Home > News > Wales boffins fight terror bombers
May 21st, 2007
Wales boffins fight terror bombers
A new project based on biosensor technology developed at Bangor University is set to improve security for travellers using European airports and other large public spaces.
The project will develop sensors capable of detecting a wide range of toxic agents which could be used in chemical, biological or terrorist attack.
The system will provide early warning of the presence of explosive materials and, in the case of airborne toxins, will be able to extract and decontaminate the air supply. The system will be designed for use at airports and other public spaces.
The technology is capable of detecting the presence of explosives by detecting minuscule airborne particles given off by the explosive materials. (To levels of parts per trillion in air).
Bangor University is the only UK university involved in the 26 partner consortium that won the European funding to develop the project, along with 4 UK businesses (3 Wales-based).
The original concept was developed by Professor Maher Kalaji and the electrochemistry and sensors group at the University School of Chemistry, who have proved and patented the concept of a Nanoscaled biosensor using genetically modified enzymes.
UW scientists build a nanolaser using a single atomic sheet March 24th, 2015
Iranian Researchers Present Model to Determine Dynamic Behavior of Nanostructures March 24th, 2015
Nanodevice Invented in Iran to Detect Hydrogen Sulfide in Oil, Gas Industry March 20th, 2015
LamdaGen Corporation Launches Taiwan Diagnostic Subsidiary March 19th, 2015
Interviews/Book Reviews/Essays/Reports/Podcasts/Journals/White papers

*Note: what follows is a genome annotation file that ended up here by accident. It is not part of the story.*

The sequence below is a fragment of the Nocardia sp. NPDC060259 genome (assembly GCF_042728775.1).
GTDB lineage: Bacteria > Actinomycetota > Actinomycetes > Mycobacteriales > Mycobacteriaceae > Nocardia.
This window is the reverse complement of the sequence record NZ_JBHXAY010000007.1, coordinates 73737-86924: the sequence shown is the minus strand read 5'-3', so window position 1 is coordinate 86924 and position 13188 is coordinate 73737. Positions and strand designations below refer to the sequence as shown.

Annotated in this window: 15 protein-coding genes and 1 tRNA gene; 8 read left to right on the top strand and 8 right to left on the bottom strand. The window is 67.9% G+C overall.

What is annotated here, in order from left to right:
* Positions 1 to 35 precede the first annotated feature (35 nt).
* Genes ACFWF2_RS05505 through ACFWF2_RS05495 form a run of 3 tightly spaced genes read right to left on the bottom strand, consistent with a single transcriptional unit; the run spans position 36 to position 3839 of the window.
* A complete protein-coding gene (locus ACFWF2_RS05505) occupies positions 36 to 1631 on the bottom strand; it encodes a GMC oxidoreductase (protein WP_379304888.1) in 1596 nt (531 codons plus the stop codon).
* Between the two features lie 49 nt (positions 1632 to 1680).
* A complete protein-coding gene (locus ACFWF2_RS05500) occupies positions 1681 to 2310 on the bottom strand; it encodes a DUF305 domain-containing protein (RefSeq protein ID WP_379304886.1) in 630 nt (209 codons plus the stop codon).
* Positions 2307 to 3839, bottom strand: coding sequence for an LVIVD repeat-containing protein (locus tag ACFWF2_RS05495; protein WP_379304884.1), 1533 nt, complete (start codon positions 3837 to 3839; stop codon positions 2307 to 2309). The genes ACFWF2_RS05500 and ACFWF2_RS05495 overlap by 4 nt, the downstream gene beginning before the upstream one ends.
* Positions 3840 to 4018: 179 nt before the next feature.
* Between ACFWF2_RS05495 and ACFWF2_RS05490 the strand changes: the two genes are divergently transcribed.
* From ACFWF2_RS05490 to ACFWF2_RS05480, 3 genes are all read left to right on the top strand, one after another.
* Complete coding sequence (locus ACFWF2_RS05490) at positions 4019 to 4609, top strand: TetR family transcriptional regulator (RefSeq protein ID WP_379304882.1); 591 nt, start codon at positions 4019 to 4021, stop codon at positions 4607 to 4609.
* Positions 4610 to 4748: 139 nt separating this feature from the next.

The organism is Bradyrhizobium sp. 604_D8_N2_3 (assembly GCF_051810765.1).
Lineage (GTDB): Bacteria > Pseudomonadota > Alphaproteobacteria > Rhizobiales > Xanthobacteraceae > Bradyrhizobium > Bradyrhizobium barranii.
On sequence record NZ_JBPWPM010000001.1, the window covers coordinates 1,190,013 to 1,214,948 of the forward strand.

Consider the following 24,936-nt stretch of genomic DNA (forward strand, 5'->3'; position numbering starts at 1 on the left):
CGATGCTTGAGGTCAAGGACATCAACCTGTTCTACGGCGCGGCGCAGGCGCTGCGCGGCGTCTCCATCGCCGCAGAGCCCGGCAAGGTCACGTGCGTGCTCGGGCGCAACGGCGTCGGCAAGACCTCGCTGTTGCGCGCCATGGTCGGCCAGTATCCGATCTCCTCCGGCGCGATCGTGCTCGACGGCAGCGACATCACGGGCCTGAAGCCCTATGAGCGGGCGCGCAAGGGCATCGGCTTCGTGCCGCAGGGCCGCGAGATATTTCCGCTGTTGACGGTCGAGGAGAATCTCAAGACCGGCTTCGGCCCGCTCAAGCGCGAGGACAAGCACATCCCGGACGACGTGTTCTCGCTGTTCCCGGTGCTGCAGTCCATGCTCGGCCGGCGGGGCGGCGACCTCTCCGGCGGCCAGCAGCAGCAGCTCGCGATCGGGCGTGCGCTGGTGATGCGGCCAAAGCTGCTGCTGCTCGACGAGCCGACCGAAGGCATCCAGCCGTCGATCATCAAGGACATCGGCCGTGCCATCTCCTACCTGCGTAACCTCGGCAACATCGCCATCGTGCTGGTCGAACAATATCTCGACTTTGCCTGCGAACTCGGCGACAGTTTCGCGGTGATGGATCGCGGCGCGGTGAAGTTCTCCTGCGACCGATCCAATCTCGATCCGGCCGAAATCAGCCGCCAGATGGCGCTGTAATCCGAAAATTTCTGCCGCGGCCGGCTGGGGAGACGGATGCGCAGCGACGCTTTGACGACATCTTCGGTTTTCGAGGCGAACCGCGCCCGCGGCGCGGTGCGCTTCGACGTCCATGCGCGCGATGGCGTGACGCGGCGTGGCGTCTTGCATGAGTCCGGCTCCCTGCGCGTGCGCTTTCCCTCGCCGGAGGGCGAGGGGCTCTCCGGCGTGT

Princess Margaret scientists convert microbubbles to nanoparticles: Harnessing light to advance tumor imaging, provide platform for targeted treatment March 30th, 2015
Wrapping carbon nanotubes in polymers enhances their performance: Scientists at Japan's Kyushu University say polymer-wrapped carbon nanotubes hold much promise in biotechnology and energy applications March 30th, 2015
Tokyo Institute of Technology research: Catalyst redefines rate limitations in ammonia production March 30th, 2015
Next important step toward quantum computer: Scientists at the University of Bonn have succeeded in linking 2 different quantum systems March 30th, 2015
The Universitat Politècnica de València is coordinating a European project to develop a device for the quick and early diagnosis of cancer March 7th, 2015
Detecting chemical weapons with a color-changing film January 28th, 2015
Detection of Heavy Metals in Samples with Naked Eye January 26th, 2015
Detecting gases wirelessly and cheaply: New sensor can transmit information on hazardous chemicals or food spoilage to a smartphone December 8th, 2014
2015 Nanonics Image Contest January 29th, 2015
OCSiAl supports NanoART Imagery Contest January 23rd, 2015
EnvisioNano: An image contest hosted by the National Nanotechnology Initiative (NNI) January 22nd, 2015
Oxford Instruments Asylum Research Announces AFM Image Contest Winners January 11th, 2015